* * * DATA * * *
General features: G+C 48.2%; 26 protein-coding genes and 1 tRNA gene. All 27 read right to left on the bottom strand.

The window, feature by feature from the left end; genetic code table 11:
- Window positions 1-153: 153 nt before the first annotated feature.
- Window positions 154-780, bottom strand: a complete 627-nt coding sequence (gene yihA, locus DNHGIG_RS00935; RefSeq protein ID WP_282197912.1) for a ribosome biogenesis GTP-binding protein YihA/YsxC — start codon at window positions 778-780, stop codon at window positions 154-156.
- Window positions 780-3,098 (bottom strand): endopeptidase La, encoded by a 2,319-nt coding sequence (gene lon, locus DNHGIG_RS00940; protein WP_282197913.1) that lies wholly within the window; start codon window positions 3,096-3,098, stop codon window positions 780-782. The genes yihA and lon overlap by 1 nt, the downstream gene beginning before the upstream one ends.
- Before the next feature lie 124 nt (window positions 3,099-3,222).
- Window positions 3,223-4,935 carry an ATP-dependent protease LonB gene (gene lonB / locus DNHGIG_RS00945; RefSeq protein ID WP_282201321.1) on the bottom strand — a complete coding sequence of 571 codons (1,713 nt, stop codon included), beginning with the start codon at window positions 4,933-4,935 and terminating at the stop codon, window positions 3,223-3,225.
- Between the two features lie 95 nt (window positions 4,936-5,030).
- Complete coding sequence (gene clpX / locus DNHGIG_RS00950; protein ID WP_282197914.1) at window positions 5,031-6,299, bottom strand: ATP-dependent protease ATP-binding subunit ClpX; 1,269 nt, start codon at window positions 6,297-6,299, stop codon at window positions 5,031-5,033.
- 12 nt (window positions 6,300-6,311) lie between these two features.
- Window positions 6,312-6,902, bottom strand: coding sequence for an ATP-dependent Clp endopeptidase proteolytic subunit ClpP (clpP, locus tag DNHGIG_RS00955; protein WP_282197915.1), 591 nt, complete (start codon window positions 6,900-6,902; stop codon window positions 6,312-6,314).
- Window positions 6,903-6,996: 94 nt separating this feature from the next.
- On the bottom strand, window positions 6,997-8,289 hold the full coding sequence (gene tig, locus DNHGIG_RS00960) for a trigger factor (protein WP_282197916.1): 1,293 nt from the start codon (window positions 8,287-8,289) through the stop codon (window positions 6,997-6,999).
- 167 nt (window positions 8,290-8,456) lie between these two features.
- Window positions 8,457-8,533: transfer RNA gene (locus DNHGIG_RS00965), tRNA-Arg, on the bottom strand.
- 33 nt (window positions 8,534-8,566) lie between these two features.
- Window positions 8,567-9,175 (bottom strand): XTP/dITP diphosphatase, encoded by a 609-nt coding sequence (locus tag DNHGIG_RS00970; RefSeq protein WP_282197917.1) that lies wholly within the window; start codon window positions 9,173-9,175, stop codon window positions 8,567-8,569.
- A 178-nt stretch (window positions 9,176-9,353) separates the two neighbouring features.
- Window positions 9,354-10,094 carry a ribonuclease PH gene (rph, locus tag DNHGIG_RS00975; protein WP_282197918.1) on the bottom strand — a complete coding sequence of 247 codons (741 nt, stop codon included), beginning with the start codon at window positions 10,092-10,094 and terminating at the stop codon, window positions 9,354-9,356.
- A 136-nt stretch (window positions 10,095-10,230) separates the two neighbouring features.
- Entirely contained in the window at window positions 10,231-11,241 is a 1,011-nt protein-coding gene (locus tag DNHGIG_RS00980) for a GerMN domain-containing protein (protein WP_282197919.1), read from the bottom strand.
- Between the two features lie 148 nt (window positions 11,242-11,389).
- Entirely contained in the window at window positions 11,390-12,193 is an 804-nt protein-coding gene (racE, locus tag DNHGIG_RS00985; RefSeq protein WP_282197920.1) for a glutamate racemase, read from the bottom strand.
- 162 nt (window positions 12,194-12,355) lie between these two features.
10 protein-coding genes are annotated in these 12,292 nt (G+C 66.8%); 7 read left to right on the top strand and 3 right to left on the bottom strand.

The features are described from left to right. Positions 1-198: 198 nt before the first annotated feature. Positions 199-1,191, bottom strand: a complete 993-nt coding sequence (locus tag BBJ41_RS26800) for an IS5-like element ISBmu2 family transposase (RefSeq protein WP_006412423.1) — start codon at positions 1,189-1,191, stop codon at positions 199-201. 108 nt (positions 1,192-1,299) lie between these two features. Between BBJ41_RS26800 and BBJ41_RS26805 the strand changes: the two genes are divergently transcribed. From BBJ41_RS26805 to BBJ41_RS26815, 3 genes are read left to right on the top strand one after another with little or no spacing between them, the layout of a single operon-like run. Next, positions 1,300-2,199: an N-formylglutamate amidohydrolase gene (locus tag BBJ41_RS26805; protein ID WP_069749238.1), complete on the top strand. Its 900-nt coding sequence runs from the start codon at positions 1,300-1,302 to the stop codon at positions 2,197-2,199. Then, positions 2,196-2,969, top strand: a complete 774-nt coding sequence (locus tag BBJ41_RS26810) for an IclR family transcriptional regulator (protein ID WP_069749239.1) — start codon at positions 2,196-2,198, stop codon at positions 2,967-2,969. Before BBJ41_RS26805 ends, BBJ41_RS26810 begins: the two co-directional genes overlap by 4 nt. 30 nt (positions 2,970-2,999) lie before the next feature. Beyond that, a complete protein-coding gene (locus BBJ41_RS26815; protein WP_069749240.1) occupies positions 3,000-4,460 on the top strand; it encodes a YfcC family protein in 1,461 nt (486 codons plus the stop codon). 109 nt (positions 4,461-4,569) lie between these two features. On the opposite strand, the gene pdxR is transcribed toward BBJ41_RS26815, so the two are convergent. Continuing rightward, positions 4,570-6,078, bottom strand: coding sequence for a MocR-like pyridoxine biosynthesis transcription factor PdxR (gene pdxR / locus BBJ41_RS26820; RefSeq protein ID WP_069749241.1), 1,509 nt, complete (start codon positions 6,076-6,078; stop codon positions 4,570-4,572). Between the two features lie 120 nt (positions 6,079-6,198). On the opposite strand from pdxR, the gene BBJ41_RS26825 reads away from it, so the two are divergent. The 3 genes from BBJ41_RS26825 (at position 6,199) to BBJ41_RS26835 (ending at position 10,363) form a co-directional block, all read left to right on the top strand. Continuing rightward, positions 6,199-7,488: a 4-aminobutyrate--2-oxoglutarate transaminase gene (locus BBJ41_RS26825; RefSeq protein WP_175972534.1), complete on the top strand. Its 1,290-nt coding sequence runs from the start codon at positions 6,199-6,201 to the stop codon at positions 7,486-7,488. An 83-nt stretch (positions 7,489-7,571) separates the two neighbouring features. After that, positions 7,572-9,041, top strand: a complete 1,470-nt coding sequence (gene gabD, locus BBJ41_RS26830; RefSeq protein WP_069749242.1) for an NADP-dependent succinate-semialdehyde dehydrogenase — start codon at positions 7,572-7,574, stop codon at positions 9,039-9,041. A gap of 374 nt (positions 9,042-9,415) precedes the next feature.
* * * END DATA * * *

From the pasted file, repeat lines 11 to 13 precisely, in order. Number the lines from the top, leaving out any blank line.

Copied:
- Window positions 6,312-6,902, bottom strand: coding sequence for an ATP-dependent Clp endopeptidase proteolytic subunit ClpP (clpP, locus tag DNHGIG_RS00955; protein WP_282197915.1), 591 nt, complete (start codon window positions 6,900-6,902; stop codon window positions 6,312-6,314).
- Window positions 6,903-6,996: 94 nt separating this feature from the next.
- On the bottom strand, window positions 6,997-8,289 hold the full coding sequence (gene tig, locus DNHGIG_RS00960) for a trigger factor (protein WP_282197916.1): 1,293 nt from the start codon (window positions 8,287-8,289) through the stop codon (window positions 6,997-6,999).